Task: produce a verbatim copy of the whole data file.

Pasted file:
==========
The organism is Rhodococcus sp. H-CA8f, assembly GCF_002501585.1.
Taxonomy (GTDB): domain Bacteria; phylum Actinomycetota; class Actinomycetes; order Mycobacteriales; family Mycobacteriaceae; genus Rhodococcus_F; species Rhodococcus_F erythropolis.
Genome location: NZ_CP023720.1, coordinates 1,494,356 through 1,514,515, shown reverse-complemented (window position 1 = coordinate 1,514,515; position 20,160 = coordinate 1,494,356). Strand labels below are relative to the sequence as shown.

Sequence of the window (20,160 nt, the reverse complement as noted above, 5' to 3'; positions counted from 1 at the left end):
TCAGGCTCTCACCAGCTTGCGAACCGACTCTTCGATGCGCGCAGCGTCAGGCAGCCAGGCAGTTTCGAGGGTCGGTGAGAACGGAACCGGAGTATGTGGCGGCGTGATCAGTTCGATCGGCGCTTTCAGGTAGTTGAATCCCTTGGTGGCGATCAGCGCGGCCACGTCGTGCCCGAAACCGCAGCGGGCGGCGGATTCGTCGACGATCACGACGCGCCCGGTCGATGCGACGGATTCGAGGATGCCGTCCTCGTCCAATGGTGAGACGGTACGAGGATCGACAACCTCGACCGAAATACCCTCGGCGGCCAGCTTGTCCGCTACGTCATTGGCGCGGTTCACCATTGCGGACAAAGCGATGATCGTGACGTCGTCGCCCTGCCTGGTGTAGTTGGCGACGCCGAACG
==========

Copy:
The organism is Rhodococcus sp. H-CA8f, assembly GCF_002501585.1.
Taxonomy (GTDB): domain Bacteria; phylum Actinomycetota; class Actinomycetes; order Mycobacteriales; family Mycobacteriaceae; genus Rhodococcus_F; species Rhodococcus_F erythropolis.
Genome location: NZ_CP023720.1, coordinates 1,494,356 through 1,514,515, shown reverse-complemented (window position 1 = coordinate 1,514,515; position 20,160 = coordinate 1,494,356). Strand labels below are relative to the sequence as shown.

Sequence of the window (20,160 nt, the reverse complement as noted above, 5' to 3'; positions counted from 1 at the left end):
TCAGGCTCTCACCAGCTTGCGAACCGACTCTTCGATGCGCGCAGCGTCAGGCAGCCAGGCAGTTTCGAGGGTCGGTGAGAACGGAACCGGAGTATGTGGCGGCGTGATCAGTTCGATCGGCGCTTTCAGGTAGTTGAATCCCTTGGTGGCGATCAGCGCGGCCACGTCGTGCCCGAAACCGCAGCGGGCGGCGGATTCGTCGACGATCACGACGCGCCCGGTCGATGCGACGGATTCGAGGATGCCGTCCTCGTCCAATGGTGAGACGGTACGAGGATCGACAACCTCGACCGAAATACCCTCGGCGGCCAGCTTGTCCGCTACGTCATTGGCGCGGTTCACCATTGCGGACAAAGCGATGATCGTGACGTCGTCGCCCTGCCTGGTGTAGTTGGCGACGCCGAACG